Making, playing, and listening to music does something magic to your brain. Most of us know that music can elicit exhilaration, joy, sadness, and a wealth of other feelings. It can uncover long-lost memories, bring back visions of the past, and ease tension at the end of a stressful day. You can use music to help rebalance your mind and body when you are feeling off kilter.
Fact: Music is one of the few activities that activates, stimulates, and uses the entire brain.
Studies have found that when we listen to harmonies, compositions, and songs we love, it helps us exercise longer and harder than we thought, and we enjoy it to boot.
I have clients pick music to fit their mood that day, and it always helps get a workout pumped up to the maximum level. Each person is different, and everyone has personal preferences. I’ve had clients that get pumped up listening to sad, melancholy music…others who love big band productions…and still others that love metal rock. It doesn’t matter as long as the music “speaks” to you in the moment.
It’s also important to update your music each time you work out. What sounds good to you on one day may not work at all on another.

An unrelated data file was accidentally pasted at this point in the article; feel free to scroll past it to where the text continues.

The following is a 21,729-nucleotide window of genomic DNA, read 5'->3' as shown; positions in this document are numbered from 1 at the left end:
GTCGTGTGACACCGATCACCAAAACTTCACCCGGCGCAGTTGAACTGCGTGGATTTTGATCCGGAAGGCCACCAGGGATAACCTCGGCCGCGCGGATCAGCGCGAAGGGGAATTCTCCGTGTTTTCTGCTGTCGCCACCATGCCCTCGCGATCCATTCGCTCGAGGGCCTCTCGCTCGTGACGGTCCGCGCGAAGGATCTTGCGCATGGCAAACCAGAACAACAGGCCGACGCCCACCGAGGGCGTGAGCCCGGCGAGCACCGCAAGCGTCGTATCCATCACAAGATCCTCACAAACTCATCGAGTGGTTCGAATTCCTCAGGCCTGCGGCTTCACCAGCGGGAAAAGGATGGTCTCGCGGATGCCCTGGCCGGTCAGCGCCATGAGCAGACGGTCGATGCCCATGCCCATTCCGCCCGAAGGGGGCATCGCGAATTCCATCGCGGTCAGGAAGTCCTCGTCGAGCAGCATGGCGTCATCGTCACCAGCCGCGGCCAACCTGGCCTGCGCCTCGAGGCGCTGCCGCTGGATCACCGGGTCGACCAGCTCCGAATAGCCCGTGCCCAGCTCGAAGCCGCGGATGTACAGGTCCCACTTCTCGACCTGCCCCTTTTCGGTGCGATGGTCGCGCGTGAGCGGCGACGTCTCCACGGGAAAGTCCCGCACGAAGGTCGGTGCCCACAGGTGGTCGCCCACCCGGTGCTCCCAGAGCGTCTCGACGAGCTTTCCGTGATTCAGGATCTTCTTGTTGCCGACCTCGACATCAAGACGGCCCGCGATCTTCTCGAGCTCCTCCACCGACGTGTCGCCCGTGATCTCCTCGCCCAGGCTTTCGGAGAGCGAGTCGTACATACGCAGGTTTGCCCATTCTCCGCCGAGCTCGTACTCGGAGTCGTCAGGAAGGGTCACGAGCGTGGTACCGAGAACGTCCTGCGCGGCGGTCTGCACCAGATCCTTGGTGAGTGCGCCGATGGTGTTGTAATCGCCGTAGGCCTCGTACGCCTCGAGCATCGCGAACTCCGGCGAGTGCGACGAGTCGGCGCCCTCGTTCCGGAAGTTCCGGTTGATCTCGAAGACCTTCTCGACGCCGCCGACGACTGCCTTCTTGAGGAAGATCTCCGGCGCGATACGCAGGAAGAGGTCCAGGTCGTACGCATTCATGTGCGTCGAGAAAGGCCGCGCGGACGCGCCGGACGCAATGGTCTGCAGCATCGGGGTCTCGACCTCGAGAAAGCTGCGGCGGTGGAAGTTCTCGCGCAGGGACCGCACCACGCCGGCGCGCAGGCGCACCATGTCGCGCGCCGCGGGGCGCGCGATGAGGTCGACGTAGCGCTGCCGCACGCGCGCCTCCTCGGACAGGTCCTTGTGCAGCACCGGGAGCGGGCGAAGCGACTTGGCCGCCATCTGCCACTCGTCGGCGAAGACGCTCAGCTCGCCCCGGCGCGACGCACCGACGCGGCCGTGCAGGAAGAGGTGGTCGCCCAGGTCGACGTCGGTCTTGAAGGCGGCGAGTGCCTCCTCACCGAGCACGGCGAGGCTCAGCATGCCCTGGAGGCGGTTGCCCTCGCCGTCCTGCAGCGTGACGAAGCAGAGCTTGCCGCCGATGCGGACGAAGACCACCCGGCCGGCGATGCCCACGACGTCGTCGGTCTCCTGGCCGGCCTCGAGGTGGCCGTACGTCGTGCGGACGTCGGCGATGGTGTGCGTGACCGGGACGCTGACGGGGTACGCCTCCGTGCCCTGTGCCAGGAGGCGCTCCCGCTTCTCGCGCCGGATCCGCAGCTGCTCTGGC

Thanks to an ingeniously designed study from Germany, we know that making music also increases endurance and strength. The researchers designed gym workout machines to produce music based on how hard people worked out. The harder participants pumped the machines, the louder the music got. Compared to traditional exercisers, the music-enhanced exercisers worked out much harder and longer. Researchers speculate that it may be similar to the way fieldworkers or people on chain gangs sang as they worked. Music seems to trigger the emotional part of the brain, which is mostly unconscious, so your efforts seem diminished but returns are increased. Here are some of the scientifically proven benefits music can bring to your mind:
Remember, you might not like the same music every day, so check in with yourself to see what you are in the mood for. I have one client who listens to Broadway show tunes on some days, but on others she chooses classical. Another client can only listen to classic rock; as soon as I turn it on, his face lights up, and he’s ready to, well, rock. And sometimes silence is the best music. I have a client who has music piped in at work all day, so she chooses quiet and is invigorated by listening to nothing but the city sounds.
Experiment and see what works best for you. Change it up from time to time. Play a few songs and see how they make you feel. Sometimes I like movie soundtracks because it helps me connect to the creativity of the movies and characters and takes me to another place.
Check out his website, or click here to buy Joel Harper’s book, Mind Your Body: 4 Weeks to a Leaner, Healthier Life.